Top Stories posts

A Conversation with Bizarro cartoonist Dan Piraro, Part One of Three

Posted by on November 3rd, 2010 at 12:01 AM
Marc Librescu speaks with the longtime newspaper cartoonist about the joys of drawing a daily panel.

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Don Donahue 1942-2010: As Far as Hello

Posted by on November 2nd, 2010 at 12:01 AM
Report by Bob Levin

Fogle's message said Donahue was in Alta Bates with prostate cancer. I run into Fogle maybe once a year. I run into Donahue less. But they belong to a community of underground cartoonists, publishers, dealers, fans which has enriched my life for two decades with its vision, wit and spirit. I hate hospitals. I fear them more each year. I feel they lie in wait with open jaws. I know they do miracles. But for everyone, just once, they do not happen. Still, it was 10 minutes from my office. I could say "Hello. Sorry, man. Hope you're better soon."

More Thoughts on CCS and Its Comics

Posted by on November 1st, 2010 at 5:10 AM

Rob concludes his month-long look at comics from students and fellows from the Center For Cartoon Studies by reviewing Ninja Girl, by G.P. Bonesteel; Echo-4 Kilo, by Kevin Kilgore; Monsters, by Lena H. Chandhok; and Ten Reasons The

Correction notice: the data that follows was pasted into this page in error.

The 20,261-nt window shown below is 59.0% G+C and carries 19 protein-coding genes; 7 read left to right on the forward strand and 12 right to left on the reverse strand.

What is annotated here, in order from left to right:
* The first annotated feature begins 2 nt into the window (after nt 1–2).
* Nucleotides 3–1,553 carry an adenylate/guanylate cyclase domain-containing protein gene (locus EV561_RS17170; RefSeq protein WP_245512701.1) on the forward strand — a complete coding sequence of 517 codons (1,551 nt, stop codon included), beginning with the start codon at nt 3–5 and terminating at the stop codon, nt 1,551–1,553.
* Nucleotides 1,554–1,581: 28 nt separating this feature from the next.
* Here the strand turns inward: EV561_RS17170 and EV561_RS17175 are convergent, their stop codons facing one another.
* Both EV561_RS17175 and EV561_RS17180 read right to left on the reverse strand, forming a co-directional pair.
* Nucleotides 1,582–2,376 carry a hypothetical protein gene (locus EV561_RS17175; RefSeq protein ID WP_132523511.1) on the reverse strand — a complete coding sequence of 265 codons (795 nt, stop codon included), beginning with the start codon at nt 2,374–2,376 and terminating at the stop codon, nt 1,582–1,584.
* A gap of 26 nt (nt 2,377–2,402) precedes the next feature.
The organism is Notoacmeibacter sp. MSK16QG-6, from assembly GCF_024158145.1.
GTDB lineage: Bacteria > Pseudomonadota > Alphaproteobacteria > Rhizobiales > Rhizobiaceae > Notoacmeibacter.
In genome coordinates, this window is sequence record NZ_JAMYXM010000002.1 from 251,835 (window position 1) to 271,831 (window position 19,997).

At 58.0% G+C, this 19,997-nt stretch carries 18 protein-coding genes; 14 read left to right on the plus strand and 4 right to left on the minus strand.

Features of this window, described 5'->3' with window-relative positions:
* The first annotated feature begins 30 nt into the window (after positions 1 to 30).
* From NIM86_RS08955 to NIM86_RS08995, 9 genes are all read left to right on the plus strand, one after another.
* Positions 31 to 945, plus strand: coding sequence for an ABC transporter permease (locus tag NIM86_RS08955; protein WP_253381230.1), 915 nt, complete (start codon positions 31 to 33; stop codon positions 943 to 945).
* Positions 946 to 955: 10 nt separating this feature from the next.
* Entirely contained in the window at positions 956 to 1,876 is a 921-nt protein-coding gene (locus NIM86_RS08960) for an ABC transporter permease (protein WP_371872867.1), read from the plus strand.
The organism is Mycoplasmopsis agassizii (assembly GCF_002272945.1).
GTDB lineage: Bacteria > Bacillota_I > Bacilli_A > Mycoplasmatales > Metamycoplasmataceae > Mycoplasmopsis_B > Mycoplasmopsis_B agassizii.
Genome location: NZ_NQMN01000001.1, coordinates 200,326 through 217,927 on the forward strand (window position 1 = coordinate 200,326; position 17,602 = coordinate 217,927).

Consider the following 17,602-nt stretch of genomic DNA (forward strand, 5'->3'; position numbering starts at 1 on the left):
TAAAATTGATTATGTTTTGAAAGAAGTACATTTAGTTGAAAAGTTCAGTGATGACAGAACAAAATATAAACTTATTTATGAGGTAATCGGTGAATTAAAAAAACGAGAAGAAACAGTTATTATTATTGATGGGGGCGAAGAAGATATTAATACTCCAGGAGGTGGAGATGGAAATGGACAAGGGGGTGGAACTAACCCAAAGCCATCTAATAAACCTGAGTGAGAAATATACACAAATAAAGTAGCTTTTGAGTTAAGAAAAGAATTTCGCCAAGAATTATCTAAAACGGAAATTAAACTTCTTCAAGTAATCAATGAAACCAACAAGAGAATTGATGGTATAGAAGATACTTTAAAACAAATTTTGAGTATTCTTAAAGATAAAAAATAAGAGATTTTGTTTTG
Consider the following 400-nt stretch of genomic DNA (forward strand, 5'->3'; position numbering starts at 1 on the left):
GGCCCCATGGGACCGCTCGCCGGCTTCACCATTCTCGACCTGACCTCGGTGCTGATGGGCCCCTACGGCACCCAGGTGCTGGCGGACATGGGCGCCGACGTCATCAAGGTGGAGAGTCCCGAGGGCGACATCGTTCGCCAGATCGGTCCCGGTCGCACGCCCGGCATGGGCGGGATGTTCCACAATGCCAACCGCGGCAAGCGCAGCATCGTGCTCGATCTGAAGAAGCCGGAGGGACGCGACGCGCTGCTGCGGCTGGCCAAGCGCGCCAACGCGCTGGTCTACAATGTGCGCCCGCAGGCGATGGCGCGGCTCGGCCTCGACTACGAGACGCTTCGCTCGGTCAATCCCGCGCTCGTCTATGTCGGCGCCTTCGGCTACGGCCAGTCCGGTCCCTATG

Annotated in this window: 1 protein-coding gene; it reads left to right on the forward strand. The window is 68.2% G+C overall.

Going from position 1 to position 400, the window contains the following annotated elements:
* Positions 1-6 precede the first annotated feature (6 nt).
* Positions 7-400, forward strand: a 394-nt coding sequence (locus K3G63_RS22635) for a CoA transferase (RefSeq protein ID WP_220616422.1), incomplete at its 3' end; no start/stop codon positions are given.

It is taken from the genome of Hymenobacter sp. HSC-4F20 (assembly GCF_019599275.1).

Jerry Robinson Interviewed by Chris Mautner

Posted by on November 1st, 2010 at 12:01 AM
Even if Jerry Robinson had initially left comics for a career in journalism as he had originally intended, he'd still be fondly remembered for his work on Batman, particularly in creating the arch-villain the Joker. Thankfully, the comics bug proved to hard to shake off, and Robinson subsequently spent the next 70 years or so working in some aspect of the industry — in comic books, in comic strips (Jet Scott and Flubbs & Fluffs), as an editorial cartoonist, as an author and biographer (The Comics) and as the head of his self-created Cartoonists and Writers Syndicate. Abrams' newest book, Jerry Robinson: Ambassador of Comics by N.C. Christopher Couch, covers his career and biography in detail, with scads of drawings, sketches, photography and paintings Robinson has done over the years. I talked with Robinson over the phone about the new book, how he got into comics and the current, miserable state of editorial cartooning.

The Champion Bad Guy

Posted by on October 27th, 2010 at 12:17 AM

Iron Jaw, a name that still raises the hair on the back of my neck. A champion baddie of the Golden Age, Iron Jaw may have been ahead of his time, the prototype of today's soulless super-thugs. He was one of few transgressors who made encore appearances in those days. He was eventually motivated not by greed or by a desire for power (the entire gamut of motives for most villains until the Silver Age), but by the obsession to murder the good guy who repeatedly apprehended him and threw him in the hoosegow. Sometimes, instead of being captured, he died horribly in a ghastly conflagration the inadvertent result of some scheme of his own gone awry. But he always escaped or came back to life (because he hadn't really been killed; it only appeared that he had been). In all of this, as you can plainly see, he was a thoroughly modern — i.e., contemporary — villain.

 

Ken Parille reviews X’ed Out Vol. 1 by Charles Burns